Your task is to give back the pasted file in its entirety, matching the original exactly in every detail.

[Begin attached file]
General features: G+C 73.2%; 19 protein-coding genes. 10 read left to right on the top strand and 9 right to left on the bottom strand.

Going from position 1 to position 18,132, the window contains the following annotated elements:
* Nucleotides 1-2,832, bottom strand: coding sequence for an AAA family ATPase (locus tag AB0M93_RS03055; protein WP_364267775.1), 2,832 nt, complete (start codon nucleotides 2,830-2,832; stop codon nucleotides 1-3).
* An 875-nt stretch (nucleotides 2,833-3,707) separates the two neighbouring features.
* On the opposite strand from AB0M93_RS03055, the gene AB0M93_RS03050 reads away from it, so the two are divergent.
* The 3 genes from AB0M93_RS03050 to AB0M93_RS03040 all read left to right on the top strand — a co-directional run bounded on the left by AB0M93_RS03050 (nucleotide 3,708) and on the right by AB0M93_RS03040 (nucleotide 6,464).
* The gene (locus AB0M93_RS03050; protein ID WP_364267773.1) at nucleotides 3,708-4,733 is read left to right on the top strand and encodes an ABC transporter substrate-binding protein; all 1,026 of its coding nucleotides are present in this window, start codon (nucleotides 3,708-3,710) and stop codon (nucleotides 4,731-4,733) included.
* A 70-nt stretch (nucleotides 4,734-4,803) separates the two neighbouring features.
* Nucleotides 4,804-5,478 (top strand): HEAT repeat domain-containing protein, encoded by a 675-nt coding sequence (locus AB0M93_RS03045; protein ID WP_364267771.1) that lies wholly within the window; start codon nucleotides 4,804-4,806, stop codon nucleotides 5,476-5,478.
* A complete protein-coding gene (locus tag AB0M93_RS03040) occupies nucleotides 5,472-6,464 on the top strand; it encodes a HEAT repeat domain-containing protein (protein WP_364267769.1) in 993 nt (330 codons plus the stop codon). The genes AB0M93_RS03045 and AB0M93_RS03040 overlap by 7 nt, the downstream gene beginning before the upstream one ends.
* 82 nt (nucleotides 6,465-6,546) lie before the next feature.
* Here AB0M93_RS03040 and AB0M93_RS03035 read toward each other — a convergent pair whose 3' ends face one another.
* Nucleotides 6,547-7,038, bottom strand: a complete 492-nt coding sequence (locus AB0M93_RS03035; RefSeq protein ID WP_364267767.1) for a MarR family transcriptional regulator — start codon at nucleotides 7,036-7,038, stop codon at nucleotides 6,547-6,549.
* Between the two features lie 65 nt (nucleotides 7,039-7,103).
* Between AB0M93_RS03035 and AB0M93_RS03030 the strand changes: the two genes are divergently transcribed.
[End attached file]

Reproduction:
General features: G+C 73.2%; 19 protein-coding genes. 10 read left to right on the top strand and 9 right to left on the bottom strand.

Going from position 1 to position 18,132, the window contains the following annotated elements:
* Nucleotides 1-2,832, bottom strand: coding sequence for an AAA family ATPase (locus tag AB0M93_RS03055; protein WP_364267775.1), 2,832 nt, complete (start codon nucleotides 2,830-2,832; stop codon nucleotides 1-3).
* An 875-nt stretch (nucleotides 2,833-3,707) separates the two neighbouring features.
* On the opposite strand from AB0M93_RS03055, the gene AB0M93_RS03050 reads away from it, so the two are divergent.
* The 3 genes from AB0M93_RS03050 to AB0M93_RS03040 all read left to right on the top strand — a co-directional run bounded on the left by AB0M93_RS03050 (nucleotide 3,708) and on the right by AB0M93_RS03040 (nucleotide 6,464).
* The gene (locus AB0M93_RS03050; protein ID WP_364267773.1) at nucleotides 3,708-4,733 is read left to right on the top strand and encodes an ABC transporter substrate-binding protein; all 1,026 of its coding nucleotides are present in this window, start codon (nucleotides 3,708-3,710) and stop codon (nucleotides 4,731-4,733) included.
* A 70-nt stretch (nucleotides 4,734-4,803) separates the two neighbouring features.
* Nucleotides 4,804-5,478 (top strand): HEAT repeat domain-containing protein, encoded by a 675-nt coding sequence (locus AB0M93_RS03045; protein ID WP_364267771.1) that lies wholly within the window; start codon nucleotides 4,804-4,806, stop codon nucleotides 5,476-5,478.
* A complete protein-coding gene (locus tag AB0M93_RS03040) occupies nucleotides 5,472-6,464 on the top strand; it encodes a HEAT repeat domain-containing protein (protein WP_364267769.1) in 993 nt (330 codons plus the stop codon). The genes AB0M93_RS03045 and AB0M93_RS03040 overlap by 7 nt, the downstream gene beginning before the upstream one ends.
* 82 nt (nucleotides 6,465-6,546) lie before the next feature.
* Here AB0M93_RS03040 and AB0M93_RS03035 read toward each other — a convergent pair whose 3' ends face one another.
* Nucleotides 6,547-7,038, bottom strand: a complete 492-nt coding sequence (locus AB0M93_RS03035; RefSeq protein ID WP_364267767.1) for a MarR family transcriptional regulator — start codon at nucleotides 7,036-7,038, stop codon at nucleotides 6,547-6,549.
* Between the two features lie 65 nt (nucleotides 7,039-7,103).
* Between AB0M93_RS03035 and AB0M93_RS03030 the strand changes: the two genes are divergently transcribed.